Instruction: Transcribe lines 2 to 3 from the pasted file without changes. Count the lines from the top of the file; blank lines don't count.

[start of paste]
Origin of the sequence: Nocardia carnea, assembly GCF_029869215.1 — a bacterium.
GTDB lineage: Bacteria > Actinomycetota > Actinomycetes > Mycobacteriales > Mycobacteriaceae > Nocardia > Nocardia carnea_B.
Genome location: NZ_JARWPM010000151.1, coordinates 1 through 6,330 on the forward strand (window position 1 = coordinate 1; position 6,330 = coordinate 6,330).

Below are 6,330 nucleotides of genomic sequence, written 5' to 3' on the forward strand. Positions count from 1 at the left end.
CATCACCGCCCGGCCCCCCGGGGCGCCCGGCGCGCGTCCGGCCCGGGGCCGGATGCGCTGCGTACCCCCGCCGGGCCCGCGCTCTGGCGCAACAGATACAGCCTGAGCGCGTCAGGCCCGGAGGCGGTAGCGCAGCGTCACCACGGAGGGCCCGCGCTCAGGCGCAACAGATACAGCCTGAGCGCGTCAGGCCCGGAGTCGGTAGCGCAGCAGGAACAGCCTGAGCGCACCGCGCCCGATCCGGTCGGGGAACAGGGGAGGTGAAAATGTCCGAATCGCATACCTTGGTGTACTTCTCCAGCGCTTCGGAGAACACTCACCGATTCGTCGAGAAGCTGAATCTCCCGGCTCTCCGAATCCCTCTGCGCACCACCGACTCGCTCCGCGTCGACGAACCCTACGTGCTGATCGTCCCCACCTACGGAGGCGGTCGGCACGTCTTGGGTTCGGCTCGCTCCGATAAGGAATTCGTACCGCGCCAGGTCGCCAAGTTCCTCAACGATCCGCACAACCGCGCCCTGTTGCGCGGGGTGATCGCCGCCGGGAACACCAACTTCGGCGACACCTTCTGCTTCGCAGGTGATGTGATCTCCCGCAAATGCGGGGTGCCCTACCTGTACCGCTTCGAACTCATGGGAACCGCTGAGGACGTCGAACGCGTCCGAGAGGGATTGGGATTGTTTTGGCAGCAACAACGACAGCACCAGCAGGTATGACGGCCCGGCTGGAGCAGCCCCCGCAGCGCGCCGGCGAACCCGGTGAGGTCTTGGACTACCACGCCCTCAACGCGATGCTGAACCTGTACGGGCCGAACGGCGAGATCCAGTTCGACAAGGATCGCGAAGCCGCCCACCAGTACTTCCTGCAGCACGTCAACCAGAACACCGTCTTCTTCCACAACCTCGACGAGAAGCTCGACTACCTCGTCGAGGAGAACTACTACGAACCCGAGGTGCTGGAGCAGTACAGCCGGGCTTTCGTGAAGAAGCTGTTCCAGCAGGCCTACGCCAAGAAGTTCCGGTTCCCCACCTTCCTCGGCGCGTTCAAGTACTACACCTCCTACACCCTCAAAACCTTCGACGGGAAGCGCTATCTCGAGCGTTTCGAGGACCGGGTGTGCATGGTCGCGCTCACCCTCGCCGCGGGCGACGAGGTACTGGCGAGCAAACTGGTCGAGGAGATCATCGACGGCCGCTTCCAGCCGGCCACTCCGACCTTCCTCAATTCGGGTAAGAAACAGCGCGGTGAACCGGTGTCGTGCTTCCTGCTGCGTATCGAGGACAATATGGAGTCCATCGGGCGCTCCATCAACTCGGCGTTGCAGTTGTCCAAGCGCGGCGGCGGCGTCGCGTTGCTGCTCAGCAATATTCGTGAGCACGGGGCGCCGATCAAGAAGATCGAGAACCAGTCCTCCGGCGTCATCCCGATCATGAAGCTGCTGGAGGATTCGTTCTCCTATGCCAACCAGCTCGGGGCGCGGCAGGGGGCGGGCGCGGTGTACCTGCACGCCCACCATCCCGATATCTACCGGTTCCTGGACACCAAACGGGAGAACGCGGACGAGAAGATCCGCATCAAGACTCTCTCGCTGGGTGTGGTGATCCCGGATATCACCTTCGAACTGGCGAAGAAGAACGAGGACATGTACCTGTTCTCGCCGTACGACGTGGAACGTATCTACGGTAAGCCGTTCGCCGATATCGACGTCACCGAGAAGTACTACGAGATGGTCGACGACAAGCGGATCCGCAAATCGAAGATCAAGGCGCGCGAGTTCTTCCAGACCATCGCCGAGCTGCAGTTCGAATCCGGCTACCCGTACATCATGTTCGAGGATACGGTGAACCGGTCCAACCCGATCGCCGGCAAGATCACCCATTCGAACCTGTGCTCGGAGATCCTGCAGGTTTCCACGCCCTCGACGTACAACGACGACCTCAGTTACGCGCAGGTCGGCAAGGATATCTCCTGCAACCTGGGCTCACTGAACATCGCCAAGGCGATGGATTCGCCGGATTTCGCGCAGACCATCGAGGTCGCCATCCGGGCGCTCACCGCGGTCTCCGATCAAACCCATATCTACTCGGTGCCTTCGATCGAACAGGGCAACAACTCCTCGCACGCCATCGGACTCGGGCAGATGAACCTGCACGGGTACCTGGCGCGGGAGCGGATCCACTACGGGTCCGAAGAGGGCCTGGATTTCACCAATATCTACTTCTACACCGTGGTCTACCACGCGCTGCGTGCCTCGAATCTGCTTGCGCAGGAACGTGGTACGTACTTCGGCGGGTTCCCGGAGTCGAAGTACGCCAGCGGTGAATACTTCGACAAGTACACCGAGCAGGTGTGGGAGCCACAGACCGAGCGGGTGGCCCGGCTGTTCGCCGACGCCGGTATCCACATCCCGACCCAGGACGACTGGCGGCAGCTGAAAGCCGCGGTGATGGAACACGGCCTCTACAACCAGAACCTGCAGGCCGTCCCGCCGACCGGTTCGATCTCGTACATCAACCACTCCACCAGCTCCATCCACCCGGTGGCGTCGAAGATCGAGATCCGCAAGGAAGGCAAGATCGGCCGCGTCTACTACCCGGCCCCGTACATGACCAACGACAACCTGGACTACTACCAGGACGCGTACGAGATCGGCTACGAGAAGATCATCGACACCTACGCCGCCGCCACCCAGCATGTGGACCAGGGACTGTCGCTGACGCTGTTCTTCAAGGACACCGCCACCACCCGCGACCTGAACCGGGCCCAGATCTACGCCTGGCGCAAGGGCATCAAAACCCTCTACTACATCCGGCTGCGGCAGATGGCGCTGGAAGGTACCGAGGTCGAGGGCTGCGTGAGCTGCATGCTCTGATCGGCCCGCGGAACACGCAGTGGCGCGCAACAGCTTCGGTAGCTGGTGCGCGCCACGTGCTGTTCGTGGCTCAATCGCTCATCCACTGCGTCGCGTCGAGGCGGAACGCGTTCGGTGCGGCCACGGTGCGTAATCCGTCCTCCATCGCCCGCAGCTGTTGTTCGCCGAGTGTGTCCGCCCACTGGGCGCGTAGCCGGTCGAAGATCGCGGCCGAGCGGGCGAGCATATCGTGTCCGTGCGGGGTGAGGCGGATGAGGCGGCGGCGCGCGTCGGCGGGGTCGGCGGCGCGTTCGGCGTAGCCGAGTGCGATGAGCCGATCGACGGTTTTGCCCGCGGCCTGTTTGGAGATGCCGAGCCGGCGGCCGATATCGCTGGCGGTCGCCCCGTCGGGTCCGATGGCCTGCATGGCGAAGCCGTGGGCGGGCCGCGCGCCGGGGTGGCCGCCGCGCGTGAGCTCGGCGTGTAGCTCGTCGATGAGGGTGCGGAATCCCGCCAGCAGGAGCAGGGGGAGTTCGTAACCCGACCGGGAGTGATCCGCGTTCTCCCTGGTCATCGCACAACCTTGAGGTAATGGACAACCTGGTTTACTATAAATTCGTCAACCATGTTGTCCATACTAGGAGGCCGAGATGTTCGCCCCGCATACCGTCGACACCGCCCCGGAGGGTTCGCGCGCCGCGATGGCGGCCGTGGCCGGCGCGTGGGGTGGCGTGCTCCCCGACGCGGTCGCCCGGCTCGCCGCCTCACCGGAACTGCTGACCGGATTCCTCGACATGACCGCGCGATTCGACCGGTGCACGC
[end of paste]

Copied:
GTDB lineage: Bacteria > Actinomycetota > Actinomycetes > Mycobacteriales > Mycobacteriaceae > Nocardia > Nocardia carnea_B.
Genome location: NZ_JARWPM010000151.1, coordinates 1 through 6,330 on the forward strand (window position 1 = coordinate 1; position 6,330 = coordinate 6,330).